P.O.V. No.20 - Terrorism and Film

Butterfly and Firing Squad:
A comparison of two TV spots representing state terror

Richard Raskin

BUTTERFLY
Client: The Tibet Society (UK)
Writer, director, producer: Arran de Moubray
Director of photography: Ivan Bird
Agency: none
Production year: 2000/2001
Running time: 60 seconds
Click here to see the spot.
FIRING SQUAD
Client: Artists in Exile (UK)
Agency: TBWA, London
Group creative head: Frazer Jelleyman
Copywriter: Alasdair Graham
Director: Caswell Coggins
Actor: Stephen Scott
Production company; Harry Nash Film
Director of photography: Alwin Kushler
Production year: 2001
Running time: 65 seconds

Can be accessed at: http://www.boardsmag.com/screeningroom/commercials/102/

Introduction
Anyone unfamiliar with the full potential of 60-second TV spots might be skeptical as to how effectively a serious human rights issue might be dealt with in so short a time-span. But as the two spots to be discussed in this study clearly show, the brevity of the format in no way limits the power of the storytelling.

The two spots were made at about the same time (2000-2001) and deal with different forms of state terrorism. Butterfly evokes the subjugation of Tibetans by a foreign occupying power - namely China, while Firing Squad depicts the fate of artists living in countries ruled by military dictatorships.

However the focus of this study will not be on the forms of terror represented, but rather on representational strategies employed in these ads, which differ considerably in many respects. In comparing these two ads, I hope to describe as concretely as possible some of the major variables in play in their storytelling.

A shot-by-shot breakdown of Butterfly
In a cellar with enormous cobwebs blanketing the space and hanging across locked windows and metal gratings, a butterfly flutters helplessly, repeatedly attempting to disentangle itself from the webs and unable to escape from the enclosure. We hear the occasional flapping of the butterfly's wings and a resonant and somewhat eerie clanging of bells - sounds which continue when the titles appear, in small, uneven print, flickering and at times barely readable, either between or over the live action shots.


Shot 1 (5 sec)
 
Shot 2 (1 sec)

Shot 3 (3 sec)
 
Shot 4 (0.5 sec)

Shot 5 (2 sec)
 
Shot 6 (0.5 sec)

Shot 7 (2 sec)
 
Shot 8 (2.5 sec)

Title 1 (2 sec) a Imagine being IMPRISONED because of your beliefs
 
b Imagine being IMPRISONED because of your beliefs

c Imagine being IMPRISONED because of your beliefs
 
Shot 9 (3 sec) a Imagine being IMPRISONED because of your beliefs

Shot 9b IMPRISONED
 
Shot 9c

Title 2 (3 sec) a Deprived of yourright to
 
b Deprived of your right to FREEDOM

c FREEDOM. your right to LIFE
 
Shot 10 (1 sec) a Your right to LIFE

Shot 10 b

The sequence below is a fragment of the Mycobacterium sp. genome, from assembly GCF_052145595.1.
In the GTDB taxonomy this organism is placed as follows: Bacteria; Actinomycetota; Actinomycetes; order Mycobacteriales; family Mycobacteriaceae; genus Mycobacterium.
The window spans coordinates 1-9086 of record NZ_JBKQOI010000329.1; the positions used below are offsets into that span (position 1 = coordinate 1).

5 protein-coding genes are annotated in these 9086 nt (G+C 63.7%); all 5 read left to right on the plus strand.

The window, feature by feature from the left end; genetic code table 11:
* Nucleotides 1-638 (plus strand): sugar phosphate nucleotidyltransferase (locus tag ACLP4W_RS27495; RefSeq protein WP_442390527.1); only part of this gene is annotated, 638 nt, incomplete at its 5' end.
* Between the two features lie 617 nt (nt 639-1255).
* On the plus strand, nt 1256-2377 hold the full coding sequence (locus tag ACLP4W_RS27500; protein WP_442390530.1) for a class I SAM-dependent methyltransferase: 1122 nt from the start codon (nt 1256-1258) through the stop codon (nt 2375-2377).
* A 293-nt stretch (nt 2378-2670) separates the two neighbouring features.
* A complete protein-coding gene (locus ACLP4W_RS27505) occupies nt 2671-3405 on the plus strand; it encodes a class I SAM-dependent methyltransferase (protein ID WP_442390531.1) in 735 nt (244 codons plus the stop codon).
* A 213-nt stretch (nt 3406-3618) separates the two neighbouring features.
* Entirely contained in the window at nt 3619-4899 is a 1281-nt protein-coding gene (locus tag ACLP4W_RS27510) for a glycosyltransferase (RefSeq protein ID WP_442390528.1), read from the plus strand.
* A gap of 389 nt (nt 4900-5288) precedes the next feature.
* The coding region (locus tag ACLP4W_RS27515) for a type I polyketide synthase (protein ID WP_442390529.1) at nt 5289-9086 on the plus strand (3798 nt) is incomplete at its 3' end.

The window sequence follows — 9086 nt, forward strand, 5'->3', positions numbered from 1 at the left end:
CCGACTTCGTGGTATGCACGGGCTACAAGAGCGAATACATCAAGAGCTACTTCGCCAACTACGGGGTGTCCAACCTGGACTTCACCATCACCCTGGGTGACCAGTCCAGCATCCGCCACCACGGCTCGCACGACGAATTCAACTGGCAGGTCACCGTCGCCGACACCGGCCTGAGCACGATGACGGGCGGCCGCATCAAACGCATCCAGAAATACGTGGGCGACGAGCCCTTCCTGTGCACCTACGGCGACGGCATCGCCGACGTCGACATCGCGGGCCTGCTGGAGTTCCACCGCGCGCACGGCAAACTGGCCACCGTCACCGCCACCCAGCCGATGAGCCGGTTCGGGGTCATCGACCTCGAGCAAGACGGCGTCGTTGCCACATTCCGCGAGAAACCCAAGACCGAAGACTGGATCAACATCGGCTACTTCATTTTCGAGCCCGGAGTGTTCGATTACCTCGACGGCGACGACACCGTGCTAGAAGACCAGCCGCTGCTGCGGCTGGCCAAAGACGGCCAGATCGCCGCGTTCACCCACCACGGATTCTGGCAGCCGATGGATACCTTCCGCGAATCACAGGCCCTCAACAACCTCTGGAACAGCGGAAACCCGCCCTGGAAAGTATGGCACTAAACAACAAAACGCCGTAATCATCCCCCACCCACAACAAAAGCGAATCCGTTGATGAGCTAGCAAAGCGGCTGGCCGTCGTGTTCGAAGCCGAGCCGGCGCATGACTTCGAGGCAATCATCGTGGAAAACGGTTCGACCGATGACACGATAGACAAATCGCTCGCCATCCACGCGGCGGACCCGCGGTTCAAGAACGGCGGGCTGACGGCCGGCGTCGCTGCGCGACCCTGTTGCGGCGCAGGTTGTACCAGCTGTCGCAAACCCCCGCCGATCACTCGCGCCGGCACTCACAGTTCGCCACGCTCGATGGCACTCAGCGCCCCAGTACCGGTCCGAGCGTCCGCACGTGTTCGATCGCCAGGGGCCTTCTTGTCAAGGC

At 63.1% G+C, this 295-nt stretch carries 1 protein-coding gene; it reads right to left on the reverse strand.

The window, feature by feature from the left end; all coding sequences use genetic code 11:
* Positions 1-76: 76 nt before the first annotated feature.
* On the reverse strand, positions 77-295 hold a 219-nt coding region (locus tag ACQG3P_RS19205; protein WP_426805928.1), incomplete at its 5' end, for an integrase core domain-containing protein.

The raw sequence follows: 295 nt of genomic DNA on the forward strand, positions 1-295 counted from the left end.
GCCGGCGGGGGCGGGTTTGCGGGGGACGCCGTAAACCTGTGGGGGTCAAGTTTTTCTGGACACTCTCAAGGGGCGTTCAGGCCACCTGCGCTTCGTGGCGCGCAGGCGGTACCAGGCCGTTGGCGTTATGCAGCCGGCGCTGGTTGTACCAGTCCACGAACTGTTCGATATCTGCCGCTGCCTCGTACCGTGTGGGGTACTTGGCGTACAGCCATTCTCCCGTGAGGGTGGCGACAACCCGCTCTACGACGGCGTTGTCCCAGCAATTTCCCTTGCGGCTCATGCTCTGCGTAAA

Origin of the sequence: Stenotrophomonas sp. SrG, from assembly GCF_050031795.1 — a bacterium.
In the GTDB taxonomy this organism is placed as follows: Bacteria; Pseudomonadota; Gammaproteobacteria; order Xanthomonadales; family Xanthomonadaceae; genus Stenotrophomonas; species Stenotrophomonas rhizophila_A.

Shot 10 c[the text bleeds into a white line, then vanishes]

Shot 11 (1 sec)
 
Shot 12 (1 sec)

Shot 13 (0.5 sec)
 
Shot 14 ( 0.5 sec)

Title 3 (2 sec) a THIS IS THE REALITY OF LIFE IN TIBET
 
b THIS IS THE REALITY OF LIFE IN TIBET

c THIS IS THE REALITY OF LIFE IN TIBET
 
d THIS IS THE REALITY OF LIFE IN TIBET

Shot 15 (2 sec)
 
Title 4 (2 sec) a + c + e Illegally occupied by China since 1950

b + d occupied by China since 1950
 
Shot 16 (2 sec) a Illegally occupied by China since 1950

Shot 16b
 
Title 5 (2.5 sec) a The Tibetan people have been BRUTALLY TORTURED in the systematic destruction of their culture

b The Tibetan people have been BRUTALLY TORTURED in the systematic destruction of their culture
 
c The Tibetan people have been BRUTALLY TORTURED in the systematic destruction of their culture

Shot 17 (2.5 sec) BRUTALLY TORTURED in the systematic destruction of their culture
 
Shot 18 (1 sec)

Title 6 (2 sec) Over a million people have DIED
 
Shot 19 (1 sec) Over a million people have DIED as a result

Shot 20 (0.5 sec)
 
Shot 21 (1 sec)

Title 7 (1.5 sec) a (black screen)
 
b (text gradually fades in) But through all this they still believe their struggle must remain NON VIOLENT and FREE of HATRED

Shot 22 (6.5 sec) a (image gradually fades in) But through all this they still believe their struggle must remain NON VIOLENT and FREE of HATRED
 
b But through all this they still believe their struggle must remain NON VIOLENT and FREE of HATRED

c (new text fades in) THE TIBET SOCIETY Your support is vital
 
d (image gradually fades out) THE TIBET SOCIETY Your support is vital

Title 8 (5 sec) THE TIBET SOCIETY Your support is vital

An interview with Arran de Moubray on Butterfly
I assume that the image of the Butterfly was your own concept. Do you happen to recall how you arrived at that image? And did you discuss it at all with the Tibet Society before you actually made the film?

I have a friend who was doing a lot of work with the Tibet Society in his free time, and happened to talk to him about wanting to film something for them, as I had watched a documentary on the plight of the Tibetans a few days previously.

He came back and said that that'd be great, but it would have to be either sponsored, or shot for nothing, as there were no funds. But they could supply some free air time in the cinemas. He also said a lot of people wanted to do things, but never got round to it because of the time involved, and the financial constraints.

I was determined not to be one of these people, so I tried to think what I could do that was simple but effective. That very afternoon I had to on a location recce [recon], for a Nike commercial, in a very dark and atmospheric basement. While looking around, I saw several beautiful and fragile butterflies hibernating, waiting for the sun. And I thought this was a brilliant metaphor for the Tibetans - a beautiful culture waiting for its time to shine again. Then I noticed the spiders' webs in the windows - if I put a butterfly in there, and film it struggling to get out, I hardly have to say anything...